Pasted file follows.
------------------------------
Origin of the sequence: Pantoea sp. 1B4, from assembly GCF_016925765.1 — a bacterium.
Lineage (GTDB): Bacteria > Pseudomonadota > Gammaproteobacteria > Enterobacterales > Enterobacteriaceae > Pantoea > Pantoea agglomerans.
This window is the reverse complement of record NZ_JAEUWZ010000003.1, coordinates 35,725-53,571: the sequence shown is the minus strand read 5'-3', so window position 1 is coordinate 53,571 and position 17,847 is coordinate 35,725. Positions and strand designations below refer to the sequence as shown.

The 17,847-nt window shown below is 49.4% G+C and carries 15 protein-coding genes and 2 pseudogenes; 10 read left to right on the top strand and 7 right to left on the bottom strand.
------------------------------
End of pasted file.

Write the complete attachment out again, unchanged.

Origin of the sequence: Pantoea sp. 1B4, from assembly GCF_016925765.1 — a bacterium.
Lineage (GTDB): Bacteria > Pseudomonadota > Gammaproteobacteria > Enterobacterales > Enterobacteriaceae > Pantoea > Pantoea agglomerans.
This window is the reverse complement of record NZ_JAEUWZ010000003.1, coordinates 35,725-53,571: the sequence shown is the minus strand read 5'-3', so window position 1 is coordinate 53,571 and position 17,847 is coordinate 35,725. Positions and strand designations below refer to the sequence as shown.

The 17,847-nt window shown below is 49.4% G+C and carries 15 protein-coding genes and 2 pseudogenes; 10 read left to right on the top strand and 7 right to left on the bottom strand.